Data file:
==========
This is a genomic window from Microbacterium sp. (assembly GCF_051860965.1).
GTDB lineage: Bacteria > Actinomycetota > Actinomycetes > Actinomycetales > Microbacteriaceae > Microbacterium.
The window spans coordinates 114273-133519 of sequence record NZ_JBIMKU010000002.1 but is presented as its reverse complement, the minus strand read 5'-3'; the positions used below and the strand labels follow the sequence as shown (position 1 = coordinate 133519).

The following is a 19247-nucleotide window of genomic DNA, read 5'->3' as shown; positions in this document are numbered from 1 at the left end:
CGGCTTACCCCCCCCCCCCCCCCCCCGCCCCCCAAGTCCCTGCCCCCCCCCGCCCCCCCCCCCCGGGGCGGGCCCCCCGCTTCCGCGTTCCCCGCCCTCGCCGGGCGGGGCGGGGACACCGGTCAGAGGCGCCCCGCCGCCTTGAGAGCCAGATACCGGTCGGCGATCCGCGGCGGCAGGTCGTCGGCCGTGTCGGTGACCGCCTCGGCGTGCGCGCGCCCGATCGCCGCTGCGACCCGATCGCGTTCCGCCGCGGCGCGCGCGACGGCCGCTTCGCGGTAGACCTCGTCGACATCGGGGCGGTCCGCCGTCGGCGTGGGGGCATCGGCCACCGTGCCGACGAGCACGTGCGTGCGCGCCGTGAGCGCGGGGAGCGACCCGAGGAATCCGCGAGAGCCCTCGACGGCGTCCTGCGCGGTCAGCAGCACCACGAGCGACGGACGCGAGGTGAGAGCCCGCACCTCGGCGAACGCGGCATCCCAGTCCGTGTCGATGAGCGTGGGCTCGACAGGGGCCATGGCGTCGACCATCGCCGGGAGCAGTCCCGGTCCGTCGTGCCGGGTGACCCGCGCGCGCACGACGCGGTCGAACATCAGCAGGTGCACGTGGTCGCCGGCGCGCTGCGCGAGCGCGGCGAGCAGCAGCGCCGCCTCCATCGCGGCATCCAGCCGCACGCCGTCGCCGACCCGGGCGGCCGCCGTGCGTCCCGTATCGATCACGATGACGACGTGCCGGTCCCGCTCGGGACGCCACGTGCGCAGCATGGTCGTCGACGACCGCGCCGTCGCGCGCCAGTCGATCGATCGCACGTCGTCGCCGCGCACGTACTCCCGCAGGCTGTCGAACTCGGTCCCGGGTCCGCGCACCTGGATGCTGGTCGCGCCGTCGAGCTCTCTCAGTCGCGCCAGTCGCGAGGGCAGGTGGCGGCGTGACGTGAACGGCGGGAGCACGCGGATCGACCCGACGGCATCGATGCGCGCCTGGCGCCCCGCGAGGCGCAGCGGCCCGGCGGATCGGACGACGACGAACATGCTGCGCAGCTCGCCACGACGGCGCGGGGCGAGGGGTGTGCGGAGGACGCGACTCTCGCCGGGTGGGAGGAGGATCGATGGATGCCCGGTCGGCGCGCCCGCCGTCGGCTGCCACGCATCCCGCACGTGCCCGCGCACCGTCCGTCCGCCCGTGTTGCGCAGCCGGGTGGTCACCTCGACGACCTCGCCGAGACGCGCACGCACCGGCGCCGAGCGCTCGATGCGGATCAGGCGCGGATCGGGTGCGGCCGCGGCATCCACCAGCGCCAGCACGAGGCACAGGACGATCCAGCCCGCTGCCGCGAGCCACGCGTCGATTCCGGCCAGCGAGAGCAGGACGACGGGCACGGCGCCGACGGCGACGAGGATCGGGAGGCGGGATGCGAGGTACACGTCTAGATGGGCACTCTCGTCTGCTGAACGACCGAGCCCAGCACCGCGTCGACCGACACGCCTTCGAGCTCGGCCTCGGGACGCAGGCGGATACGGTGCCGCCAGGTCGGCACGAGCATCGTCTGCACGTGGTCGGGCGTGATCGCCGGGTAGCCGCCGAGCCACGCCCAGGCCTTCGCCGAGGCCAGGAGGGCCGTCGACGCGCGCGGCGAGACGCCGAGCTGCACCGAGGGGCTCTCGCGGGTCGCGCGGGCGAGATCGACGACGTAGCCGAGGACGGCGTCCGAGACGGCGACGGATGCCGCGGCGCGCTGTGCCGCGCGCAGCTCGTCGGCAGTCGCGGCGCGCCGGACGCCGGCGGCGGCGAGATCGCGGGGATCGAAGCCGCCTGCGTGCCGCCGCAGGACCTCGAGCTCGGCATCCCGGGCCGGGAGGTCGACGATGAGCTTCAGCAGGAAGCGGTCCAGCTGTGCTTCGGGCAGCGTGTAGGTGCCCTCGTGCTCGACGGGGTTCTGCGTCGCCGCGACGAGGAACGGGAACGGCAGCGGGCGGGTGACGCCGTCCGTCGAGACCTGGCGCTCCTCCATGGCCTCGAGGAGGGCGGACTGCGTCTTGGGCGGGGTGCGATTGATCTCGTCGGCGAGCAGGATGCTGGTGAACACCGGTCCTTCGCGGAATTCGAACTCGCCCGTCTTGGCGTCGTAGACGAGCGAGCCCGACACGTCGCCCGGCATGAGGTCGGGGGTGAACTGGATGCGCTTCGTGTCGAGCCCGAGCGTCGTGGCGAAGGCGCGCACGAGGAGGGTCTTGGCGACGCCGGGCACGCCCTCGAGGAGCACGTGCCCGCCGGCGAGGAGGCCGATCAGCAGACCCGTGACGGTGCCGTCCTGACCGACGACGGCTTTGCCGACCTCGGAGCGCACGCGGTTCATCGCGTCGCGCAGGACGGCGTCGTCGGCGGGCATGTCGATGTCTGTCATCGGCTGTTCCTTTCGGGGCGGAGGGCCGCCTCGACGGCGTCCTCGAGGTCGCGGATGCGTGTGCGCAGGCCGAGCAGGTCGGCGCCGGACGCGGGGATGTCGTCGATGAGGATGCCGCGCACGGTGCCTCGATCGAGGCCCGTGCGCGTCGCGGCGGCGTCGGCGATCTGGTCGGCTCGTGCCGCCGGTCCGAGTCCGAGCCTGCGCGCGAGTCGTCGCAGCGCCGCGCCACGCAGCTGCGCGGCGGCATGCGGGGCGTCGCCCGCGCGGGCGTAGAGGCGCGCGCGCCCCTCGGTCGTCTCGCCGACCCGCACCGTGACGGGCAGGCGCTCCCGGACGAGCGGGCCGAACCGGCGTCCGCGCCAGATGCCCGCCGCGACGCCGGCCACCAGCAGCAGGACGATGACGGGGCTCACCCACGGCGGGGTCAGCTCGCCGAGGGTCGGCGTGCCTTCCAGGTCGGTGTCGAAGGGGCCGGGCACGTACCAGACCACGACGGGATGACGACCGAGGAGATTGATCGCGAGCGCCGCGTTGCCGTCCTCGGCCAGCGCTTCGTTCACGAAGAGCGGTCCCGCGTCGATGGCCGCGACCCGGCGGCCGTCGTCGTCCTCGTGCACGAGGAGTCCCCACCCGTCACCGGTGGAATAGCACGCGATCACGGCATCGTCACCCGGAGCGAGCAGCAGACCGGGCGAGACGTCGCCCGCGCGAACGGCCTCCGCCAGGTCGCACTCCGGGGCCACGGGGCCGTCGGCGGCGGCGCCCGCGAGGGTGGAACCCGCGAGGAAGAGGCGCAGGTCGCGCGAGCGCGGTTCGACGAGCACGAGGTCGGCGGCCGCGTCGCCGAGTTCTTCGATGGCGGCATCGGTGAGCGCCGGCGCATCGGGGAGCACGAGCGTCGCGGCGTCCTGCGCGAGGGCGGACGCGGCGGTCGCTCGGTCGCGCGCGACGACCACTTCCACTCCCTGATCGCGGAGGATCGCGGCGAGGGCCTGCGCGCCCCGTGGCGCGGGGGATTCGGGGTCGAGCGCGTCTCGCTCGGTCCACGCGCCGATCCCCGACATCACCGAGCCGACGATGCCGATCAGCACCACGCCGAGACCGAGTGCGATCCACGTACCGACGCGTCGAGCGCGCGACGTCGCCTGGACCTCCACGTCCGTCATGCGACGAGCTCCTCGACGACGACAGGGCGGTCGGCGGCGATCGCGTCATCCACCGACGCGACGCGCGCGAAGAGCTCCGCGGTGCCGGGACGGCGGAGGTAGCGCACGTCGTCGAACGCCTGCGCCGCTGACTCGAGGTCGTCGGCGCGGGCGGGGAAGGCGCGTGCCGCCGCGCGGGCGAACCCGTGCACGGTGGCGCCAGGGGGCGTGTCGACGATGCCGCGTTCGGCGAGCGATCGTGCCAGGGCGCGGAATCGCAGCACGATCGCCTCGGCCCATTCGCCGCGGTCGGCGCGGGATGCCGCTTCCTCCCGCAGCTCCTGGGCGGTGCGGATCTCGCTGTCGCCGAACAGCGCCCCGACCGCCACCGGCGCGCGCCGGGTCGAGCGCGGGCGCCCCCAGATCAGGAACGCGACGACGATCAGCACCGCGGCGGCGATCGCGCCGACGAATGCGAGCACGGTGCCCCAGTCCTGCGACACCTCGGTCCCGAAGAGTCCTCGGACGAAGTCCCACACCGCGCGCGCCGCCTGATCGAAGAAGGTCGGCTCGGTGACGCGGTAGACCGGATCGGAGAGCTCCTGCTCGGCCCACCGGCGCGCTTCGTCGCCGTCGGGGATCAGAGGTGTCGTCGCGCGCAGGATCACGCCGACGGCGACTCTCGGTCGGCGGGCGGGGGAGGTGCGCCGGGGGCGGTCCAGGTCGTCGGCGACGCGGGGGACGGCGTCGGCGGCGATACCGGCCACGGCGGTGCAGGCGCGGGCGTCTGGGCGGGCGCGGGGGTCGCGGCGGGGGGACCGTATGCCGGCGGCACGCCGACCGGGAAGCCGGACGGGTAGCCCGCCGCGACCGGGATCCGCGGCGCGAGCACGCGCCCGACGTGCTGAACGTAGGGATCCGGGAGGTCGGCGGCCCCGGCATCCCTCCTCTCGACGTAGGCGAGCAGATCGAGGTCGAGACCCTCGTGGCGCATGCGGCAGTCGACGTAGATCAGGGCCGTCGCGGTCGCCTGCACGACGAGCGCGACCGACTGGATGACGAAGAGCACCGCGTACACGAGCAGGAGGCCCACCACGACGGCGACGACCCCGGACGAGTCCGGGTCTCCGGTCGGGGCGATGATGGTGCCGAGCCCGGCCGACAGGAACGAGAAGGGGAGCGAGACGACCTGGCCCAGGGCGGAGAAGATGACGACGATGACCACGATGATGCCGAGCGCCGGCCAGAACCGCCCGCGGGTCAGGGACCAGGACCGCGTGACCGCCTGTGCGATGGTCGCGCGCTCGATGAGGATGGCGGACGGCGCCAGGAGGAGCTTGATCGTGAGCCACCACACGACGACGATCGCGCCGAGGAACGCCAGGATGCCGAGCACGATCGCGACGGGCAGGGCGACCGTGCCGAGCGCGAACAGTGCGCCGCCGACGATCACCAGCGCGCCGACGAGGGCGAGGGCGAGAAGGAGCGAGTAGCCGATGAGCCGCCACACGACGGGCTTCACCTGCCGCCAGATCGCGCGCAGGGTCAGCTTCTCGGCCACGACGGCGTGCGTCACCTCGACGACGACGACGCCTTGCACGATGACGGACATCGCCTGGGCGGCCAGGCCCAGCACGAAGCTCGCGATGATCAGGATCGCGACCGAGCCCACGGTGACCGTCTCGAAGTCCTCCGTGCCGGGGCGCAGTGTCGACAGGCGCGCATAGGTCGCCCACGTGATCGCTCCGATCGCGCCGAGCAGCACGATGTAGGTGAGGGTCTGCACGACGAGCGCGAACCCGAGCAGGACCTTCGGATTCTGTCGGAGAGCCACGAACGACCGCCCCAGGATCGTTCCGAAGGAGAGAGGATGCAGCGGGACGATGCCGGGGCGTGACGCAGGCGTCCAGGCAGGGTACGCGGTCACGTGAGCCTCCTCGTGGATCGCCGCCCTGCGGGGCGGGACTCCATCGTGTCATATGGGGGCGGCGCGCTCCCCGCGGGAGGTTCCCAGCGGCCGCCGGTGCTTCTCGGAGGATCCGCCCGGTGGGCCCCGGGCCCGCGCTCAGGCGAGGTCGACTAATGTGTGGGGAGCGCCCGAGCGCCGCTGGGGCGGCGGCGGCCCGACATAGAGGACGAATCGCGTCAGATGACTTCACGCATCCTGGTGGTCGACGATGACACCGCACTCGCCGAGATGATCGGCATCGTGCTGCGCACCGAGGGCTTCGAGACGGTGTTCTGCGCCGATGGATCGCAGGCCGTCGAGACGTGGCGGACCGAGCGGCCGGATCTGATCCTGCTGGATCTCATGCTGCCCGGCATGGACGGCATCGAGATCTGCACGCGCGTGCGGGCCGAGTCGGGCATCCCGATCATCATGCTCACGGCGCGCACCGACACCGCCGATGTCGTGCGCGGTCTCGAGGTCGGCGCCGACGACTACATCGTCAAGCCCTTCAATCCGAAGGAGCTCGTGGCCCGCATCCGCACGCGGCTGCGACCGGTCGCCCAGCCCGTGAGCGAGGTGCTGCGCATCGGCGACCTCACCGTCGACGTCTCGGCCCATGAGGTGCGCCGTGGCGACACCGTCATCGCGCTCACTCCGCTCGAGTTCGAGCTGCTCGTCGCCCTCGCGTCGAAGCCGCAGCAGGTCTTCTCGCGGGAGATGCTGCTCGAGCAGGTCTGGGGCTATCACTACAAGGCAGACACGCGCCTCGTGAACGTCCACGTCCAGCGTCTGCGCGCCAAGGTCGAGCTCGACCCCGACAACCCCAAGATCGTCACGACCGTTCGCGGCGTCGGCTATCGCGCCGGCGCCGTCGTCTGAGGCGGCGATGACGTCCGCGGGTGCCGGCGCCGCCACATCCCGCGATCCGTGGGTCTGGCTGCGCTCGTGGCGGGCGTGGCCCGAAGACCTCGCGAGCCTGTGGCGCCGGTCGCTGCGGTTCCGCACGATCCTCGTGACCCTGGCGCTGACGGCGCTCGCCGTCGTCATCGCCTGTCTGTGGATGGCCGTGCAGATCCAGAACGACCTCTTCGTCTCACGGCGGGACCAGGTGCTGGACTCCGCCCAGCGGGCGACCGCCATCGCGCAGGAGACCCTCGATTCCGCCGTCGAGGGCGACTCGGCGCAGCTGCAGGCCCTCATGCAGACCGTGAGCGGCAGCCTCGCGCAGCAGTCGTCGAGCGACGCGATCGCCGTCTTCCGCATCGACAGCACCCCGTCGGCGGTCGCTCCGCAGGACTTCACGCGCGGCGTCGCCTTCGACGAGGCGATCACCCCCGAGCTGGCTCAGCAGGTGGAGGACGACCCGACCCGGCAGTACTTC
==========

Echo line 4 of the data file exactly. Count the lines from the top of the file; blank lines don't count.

The following is a 19247-nucleotide window of genomic DNA, read 5'->3' as shown; positions in this document are numbered from 1 at the left end: